(The Center Square) – The Louisiana Senate on Tuesday approved three measures which, taken together, freeze the state’s unemployment tax rates and benefits at their current levels.
Without the changes, the taxes employers pay to support Louisiana’s unemployment trust fund would increase, and the maximum monthly benefit paid to unemployed workers would fall.
Prior to the COVID-19 pandemic, the trust fund balance was more than $1 billion and was generally considered to be well funded. But the economic restrictions put in place to slow the spread of the new coronavirus led to unprecedented demand for unemployment benefits, which emptied the fund.
Usually, as the fund balance falls, the amount of employers’ wages that is taxable increases, and the maximum weekly worker benefit decreases. And when the Louisiana Workforce Commission has to borrow from the federal government to pay legally required benefits, as the LWC is doing now, employers are assessed an additional “solvency tax.” The solvency tax alone could cost businesses up to $62 million, according to the Legislative Fiscal Office.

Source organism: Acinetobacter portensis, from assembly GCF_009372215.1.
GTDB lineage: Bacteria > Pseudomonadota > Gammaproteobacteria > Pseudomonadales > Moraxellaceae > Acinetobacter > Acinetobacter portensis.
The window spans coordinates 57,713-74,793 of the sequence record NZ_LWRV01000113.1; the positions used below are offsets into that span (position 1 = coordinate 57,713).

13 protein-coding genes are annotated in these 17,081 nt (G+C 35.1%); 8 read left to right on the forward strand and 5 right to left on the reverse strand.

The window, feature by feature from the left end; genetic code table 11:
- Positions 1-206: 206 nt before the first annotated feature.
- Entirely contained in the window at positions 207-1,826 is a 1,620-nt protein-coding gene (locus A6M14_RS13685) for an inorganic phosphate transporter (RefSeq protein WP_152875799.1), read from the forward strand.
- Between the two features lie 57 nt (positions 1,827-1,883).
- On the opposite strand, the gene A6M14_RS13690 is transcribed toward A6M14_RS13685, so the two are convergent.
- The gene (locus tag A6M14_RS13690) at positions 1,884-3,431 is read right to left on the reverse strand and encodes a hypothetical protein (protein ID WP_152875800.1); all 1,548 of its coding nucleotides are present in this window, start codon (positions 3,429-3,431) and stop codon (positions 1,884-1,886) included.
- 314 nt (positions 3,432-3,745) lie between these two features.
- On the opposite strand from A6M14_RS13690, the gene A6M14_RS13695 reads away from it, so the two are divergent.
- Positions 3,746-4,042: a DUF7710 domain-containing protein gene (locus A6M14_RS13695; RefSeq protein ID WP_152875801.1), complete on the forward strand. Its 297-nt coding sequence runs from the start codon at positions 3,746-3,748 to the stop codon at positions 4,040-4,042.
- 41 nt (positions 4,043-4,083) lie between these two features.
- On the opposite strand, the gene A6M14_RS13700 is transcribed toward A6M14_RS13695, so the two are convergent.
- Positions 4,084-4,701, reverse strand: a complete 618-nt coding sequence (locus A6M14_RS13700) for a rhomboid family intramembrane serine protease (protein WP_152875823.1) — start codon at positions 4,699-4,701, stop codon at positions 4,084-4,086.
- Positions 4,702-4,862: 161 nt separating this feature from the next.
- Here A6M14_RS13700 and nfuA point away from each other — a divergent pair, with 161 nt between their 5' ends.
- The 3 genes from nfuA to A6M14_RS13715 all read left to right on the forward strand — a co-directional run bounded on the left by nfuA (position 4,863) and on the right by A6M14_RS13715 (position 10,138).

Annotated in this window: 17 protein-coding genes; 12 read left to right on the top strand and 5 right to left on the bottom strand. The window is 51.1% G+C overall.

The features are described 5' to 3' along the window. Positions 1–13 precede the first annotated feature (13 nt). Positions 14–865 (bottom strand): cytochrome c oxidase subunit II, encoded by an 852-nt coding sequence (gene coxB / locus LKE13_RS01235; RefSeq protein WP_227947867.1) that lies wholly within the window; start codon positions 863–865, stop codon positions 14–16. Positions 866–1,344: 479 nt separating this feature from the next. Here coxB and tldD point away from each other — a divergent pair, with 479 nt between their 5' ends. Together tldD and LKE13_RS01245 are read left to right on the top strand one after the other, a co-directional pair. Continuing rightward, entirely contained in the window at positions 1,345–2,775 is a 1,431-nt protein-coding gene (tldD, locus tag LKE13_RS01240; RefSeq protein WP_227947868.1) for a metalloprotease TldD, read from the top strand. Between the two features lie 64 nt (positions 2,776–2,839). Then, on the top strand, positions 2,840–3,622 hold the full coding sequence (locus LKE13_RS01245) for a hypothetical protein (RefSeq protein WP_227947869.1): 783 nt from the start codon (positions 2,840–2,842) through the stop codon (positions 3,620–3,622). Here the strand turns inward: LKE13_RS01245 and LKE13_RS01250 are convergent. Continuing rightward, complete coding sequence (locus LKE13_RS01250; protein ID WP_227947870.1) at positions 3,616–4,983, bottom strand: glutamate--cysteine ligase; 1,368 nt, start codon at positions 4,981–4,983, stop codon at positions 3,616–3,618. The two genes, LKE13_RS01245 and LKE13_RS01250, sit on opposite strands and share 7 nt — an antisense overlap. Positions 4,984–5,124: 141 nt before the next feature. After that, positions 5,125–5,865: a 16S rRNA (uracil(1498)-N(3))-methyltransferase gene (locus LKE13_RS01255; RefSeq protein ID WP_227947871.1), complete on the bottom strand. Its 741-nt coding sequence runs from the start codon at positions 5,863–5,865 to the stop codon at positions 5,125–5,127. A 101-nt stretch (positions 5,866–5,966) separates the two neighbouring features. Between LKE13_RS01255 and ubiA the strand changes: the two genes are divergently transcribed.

Measures the senators approved and sent to the state House of Representatives would suspend those rules for next year only and direct administrators to keep the wage base at $7,700 and the maximum state unemployment benefit at $247 per week.
The LWC expects to borrow about $233 million from the federal government. Lawmakers have not yet hammered out a plan to pay the money back. However, a pending spending bill calls for depositing $115 million into the fund, paid for primarily by redirecting federal CARES Act dollars from the Governor’s Office of Homeland Security and Emergency Preparedness.
The federal loan is interest-free until next year and repayments are not required until September.
“We’re just trying to buy a little time,” Leesville Republican Sen. Mike Reese said during a committee hearing last week.
Senate concurrent resolutions 5 and 9 and Senate Bill 55 all passed without objection.
David Jacobs, Staff Reporter for the Center Square, is a Baton Rouge-based award-winning journalist who has written about government, politics, business and culture in Louisiana for almost 15 years. He joined The Center Square in 2018.